Knowing how to make something
I’ve spent the majority of my professional life working out how to make certain things. Essentially, I took an engineering route. This is what engineering is: knowing how to make things. We can sub-categorise into frameworks of organising teams: systems engineering, lean manufacturing, agile methodologies; we can sub-categorise into the specific science studied: material engineering, chemical engineering, aeronautical engineer; we can sub-categorise into role: development engineering, verification engineering (essentially, are you doing the manufacturing, or are you verifying what’s been manufactured to check you have what you’re supposed to have made?), but at the end of the day, all engineering work is aimed at making things.
I’ve recently read The Lean Startup, which talks about using your product to test the market, essentially asking the question: how do you know that what you’ve made adds any value?
The Lean Startup was interesting to me because I always put the product at the centre of any company. Within a company, around the manufacture of the product, I would put HR (getting the right people to make the product), Finance/Accounting (measuring the money flow through the manufacturing line of the product), management. But The Lean Startup builds a company around the question: “how do we know what we’re making adds value” and just uses products to answer that question.
Another aspect of the book that made an impact on me was just how different the development process of a company was in my mind, vs in the mind of Eric Ries, the author. In my mind, when you know how to make something well and you start selling it, you’re close to being set-up. However, this is just the starting point for Ries. Knowing how to make something just buys you entry into the arena so you can start working on the real problem: knowing what to make.
Knowing What To Make
You can make the best product in the world, but if it doesn’t add real value in a preferential way relative to something else, it’ll die. This is the idea that has driven many engineering slogans over the years, for example, “focusing on customer pull rather than product push”, which is a core philosophy for Lean Manufacturing. Knowing what to make is just as important as how to make it, and I’ve realised that this is something I’m a lot weaker in.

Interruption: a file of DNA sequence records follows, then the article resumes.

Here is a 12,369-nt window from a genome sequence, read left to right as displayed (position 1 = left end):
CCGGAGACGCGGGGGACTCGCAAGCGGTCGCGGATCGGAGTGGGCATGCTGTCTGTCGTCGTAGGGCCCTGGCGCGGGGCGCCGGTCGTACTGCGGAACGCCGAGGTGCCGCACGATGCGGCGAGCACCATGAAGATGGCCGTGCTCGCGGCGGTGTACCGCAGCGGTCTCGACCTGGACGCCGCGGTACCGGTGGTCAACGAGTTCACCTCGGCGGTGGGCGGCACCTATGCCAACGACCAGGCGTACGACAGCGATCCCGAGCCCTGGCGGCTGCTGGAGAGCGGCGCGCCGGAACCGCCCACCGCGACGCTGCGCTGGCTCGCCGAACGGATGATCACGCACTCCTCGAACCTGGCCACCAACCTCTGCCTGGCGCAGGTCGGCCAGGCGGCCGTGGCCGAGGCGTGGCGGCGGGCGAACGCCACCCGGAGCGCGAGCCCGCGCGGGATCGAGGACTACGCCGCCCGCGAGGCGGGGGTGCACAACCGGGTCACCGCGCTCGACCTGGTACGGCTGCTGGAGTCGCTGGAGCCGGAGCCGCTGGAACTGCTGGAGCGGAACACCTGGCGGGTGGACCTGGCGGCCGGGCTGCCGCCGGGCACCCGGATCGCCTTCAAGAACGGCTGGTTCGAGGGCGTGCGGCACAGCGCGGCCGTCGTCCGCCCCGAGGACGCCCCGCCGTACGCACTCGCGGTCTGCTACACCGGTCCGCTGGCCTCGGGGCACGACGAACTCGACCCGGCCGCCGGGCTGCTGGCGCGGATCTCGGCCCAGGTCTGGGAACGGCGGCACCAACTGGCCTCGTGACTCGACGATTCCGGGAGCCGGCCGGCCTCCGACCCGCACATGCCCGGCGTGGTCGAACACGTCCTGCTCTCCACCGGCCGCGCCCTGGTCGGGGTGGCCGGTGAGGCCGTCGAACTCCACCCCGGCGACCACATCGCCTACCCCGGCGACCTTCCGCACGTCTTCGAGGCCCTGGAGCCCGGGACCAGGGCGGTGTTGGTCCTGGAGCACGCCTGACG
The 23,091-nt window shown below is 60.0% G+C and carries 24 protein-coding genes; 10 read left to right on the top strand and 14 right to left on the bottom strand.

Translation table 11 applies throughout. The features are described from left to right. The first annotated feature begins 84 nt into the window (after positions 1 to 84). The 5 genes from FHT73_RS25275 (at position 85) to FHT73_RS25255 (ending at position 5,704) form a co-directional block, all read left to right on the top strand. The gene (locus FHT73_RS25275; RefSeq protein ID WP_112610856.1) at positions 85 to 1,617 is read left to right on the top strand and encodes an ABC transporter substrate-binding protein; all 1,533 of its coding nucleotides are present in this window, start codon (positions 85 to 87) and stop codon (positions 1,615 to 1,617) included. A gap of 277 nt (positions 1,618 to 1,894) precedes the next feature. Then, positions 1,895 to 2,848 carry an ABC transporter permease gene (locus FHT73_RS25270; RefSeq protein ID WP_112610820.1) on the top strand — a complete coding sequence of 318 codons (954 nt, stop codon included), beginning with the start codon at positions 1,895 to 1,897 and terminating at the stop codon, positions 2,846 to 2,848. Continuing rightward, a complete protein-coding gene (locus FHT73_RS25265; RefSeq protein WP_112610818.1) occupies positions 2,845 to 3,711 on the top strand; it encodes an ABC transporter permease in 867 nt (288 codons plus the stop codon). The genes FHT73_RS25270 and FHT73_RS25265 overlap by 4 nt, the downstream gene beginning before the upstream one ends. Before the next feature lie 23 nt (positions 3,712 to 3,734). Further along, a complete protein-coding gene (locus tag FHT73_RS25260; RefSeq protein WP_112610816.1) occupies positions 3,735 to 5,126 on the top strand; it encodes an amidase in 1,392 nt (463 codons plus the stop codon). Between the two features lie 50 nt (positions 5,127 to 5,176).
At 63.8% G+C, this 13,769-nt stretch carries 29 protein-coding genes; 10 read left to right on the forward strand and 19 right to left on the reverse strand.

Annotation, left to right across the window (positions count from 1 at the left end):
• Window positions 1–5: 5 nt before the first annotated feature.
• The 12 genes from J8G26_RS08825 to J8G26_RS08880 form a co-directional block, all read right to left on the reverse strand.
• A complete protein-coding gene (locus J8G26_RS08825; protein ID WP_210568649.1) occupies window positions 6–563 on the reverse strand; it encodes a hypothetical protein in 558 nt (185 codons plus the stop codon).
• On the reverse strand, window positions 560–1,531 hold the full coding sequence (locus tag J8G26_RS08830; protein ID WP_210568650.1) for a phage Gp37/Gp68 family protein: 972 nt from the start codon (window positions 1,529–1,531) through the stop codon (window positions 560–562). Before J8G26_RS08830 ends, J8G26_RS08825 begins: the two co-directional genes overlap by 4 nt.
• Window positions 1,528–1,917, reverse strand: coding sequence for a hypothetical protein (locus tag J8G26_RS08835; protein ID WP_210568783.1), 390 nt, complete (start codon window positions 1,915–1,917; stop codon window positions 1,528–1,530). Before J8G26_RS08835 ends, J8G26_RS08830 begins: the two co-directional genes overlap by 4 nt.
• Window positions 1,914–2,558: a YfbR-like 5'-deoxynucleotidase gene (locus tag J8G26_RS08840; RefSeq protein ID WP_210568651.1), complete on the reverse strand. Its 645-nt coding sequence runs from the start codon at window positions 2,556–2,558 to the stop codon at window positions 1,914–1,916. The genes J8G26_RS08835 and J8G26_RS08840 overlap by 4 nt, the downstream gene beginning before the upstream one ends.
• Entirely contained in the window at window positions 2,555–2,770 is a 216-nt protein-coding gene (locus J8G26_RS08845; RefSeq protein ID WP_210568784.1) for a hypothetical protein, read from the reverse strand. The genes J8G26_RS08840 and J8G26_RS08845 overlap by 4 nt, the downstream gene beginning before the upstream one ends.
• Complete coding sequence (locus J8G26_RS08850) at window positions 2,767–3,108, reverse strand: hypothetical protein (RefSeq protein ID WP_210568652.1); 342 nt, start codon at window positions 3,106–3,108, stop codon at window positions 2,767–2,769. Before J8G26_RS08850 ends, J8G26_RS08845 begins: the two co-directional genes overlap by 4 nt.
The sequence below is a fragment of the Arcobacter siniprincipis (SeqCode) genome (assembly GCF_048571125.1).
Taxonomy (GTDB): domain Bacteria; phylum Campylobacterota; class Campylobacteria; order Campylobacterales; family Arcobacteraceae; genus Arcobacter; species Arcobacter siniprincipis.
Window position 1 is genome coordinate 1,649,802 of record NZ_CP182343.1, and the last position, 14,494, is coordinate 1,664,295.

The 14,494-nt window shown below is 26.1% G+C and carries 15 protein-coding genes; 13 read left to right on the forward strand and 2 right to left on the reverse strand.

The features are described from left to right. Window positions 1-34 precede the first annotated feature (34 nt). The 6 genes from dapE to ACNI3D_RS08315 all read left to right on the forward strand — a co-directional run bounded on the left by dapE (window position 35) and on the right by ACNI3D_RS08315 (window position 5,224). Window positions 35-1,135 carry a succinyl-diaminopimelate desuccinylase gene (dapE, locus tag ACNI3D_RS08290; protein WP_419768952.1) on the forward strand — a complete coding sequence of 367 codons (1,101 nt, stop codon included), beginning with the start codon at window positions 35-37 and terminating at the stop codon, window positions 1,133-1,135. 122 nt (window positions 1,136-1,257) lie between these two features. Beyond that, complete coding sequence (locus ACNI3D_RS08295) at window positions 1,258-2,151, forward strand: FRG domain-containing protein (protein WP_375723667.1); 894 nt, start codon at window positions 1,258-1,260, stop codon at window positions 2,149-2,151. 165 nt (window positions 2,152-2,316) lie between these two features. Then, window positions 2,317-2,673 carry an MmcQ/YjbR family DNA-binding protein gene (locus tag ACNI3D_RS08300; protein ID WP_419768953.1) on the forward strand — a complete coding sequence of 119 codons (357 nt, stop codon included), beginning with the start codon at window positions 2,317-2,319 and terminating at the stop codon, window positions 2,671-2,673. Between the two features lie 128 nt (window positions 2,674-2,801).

In The Lean Startup, being able to make a good product is just the starting point. Having a product just means you finally have a tool with which you can ask the question: “what do customers want?”
The first thing you’ll need to do is to have some hypothesis. “I believe customers want a bed that’s filled with water.” Then you’ll make that product and see how it sells. This sets up a baseline.
From there, you can look at the assumptions you’re making and use them to iterate the product. “I was assuming that they wanted the bed only half-full.” You could start experimenting with how full the bed is with water and testing sales. Each product iteration should get you closer to what the market wants. And finally, after each iteration, the modern waterbed is made.
Arguments Against The Lean Startup Methodology
The first company that comes to mind which doesn’t really follow The Lean Startup methodology is Apple. Apple releases only a few products a year, and they tell the customer – rather than the other way round – what the customer wants. “You want a phone that doesn’t have keypads.” Maybe Apple is the exception that proves the rule. With new iPhone iterations, I know that they do a LOT of market research on the new features they hope to implement each year, but still, Jobs had always taken command of product direction rather than the customer. Ultimately, The Lean Startup is, like most things in life, just one way of many ways you can do something. You’ll need to work out what the best strategy is for your product and company.
All this leaves us with the question: what should we apply our time to? Should we develop our skills in being able to make things: the classic university route in engineering? If so, what if we learn how to make things, but we have no idea what to make? On the other hand, should we spend our time looking for opportunities and working out what to make? In which case: what if we find a great opportunity – we find a problem that has a clearly defined solution – but we have no idea how to make that solution?
To me, it makes sense to learn how to make things first, even if this is just the start of our journey. At least then we can be employed by a company that already has a vision and a market hold. The company already knows that what they’re making something that should be made: now you can focus on helping to make it. The alternative route is the Steve Jobs route: knowing what to make but not knowing how to make it. From there he was able to amass the people around him who had the skills to make his vision a reality. But to me, this sounds way harder.